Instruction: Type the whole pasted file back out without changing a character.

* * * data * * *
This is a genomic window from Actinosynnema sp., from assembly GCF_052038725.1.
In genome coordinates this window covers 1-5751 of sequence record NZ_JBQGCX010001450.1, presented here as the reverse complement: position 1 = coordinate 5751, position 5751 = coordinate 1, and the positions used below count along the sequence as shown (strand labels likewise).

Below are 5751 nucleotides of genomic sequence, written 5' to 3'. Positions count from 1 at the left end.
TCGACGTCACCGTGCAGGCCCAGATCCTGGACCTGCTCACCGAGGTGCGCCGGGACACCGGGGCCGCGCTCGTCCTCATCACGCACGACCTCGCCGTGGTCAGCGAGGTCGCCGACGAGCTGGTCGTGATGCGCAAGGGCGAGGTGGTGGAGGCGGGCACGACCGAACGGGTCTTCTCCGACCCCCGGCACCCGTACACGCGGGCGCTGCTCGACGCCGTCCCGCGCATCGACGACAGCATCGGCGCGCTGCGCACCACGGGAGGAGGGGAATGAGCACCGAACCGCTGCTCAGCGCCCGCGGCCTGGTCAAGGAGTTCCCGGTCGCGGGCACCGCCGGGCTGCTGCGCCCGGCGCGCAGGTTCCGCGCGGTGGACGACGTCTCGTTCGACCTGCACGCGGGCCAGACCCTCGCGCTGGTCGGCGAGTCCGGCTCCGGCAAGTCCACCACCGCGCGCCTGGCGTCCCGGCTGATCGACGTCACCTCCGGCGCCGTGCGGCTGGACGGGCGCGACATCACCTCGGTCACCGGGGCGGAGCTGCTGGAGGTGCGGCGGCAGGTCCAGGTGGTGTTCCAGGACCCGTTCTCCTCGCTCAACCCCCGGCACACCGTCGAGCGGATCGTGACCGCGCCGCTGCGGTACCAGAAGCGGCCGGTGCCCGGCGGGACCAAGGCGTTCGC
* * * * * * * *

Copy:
This is a genomic window from Actinosynnema sp., from assembly GCF_052038725.1.
In genome coordinates this window covers 1-5751 of sequence record NZ_JBQGCX010001450.1, presented here as the reverse complement: position 1 = coordinate 5751, position 5751 = coordinate 1, and the positions used below count along the sequence as shown (strand labels likewise).

Below are 5751 nucleotides of genomic sequence, written 5' to 3'. Positions count from 1 at the left end.
TCGACGTCACCGTGCAGGCCCAGATCCTGGACCTGCTCACCGAGGTGCGCCGGGACACCGGGGCCGCGCTCGTCCTCATCACGCACGACCTCGCCGTGGTCAGCGAGGTCGCCGACGAGCTGGTCGTGATGCGCAAGGGCGAGGTGGTGGAGGCGGGCACGACCGAACGGGTCTTCTCCGACCCCCGGCACCCGTACACGCGGGCGCTGCTCGACGCCGTCCCGCGCATCGACGACAGCATCGGCGCGCTGCGCACCACGGGAGGAGGGGAATGAGCACCGAACCGCTGCTCAGCGCCCGCGGCCTGGTCAAGGAGTTCCCGGTCGCGGGCACCGCCGGGCTGCTGCGCCCGGCGCGCAGGTTCCGCGCGGTGGACGACGTCTCGTTCGACCTGCACGCGGGCCAGACCCTCGCGCTGGTCGGCGAGTCCGGCTCCGGCAAGTCCACCACCGCGCGCCTGGCGTCCCGGCTGATCGACGTCACCTCCGGCGCCGTGCGGCTGGACGGGCGCGACATCACCTCGGTCACCGGGGCGGAGCTGCTGGAGGTGCGGCGGCAGGTCCAGGTGGTGTTCCAGGACCCGTTCTCCTCGCTCAACCCCCGGCACACCGTCGAGCGGATCGTGACCGCGCCGCTGCGGTACCAGAAGCGGCCGGTGCCCGGCGGGACCAAGGCGTTCGC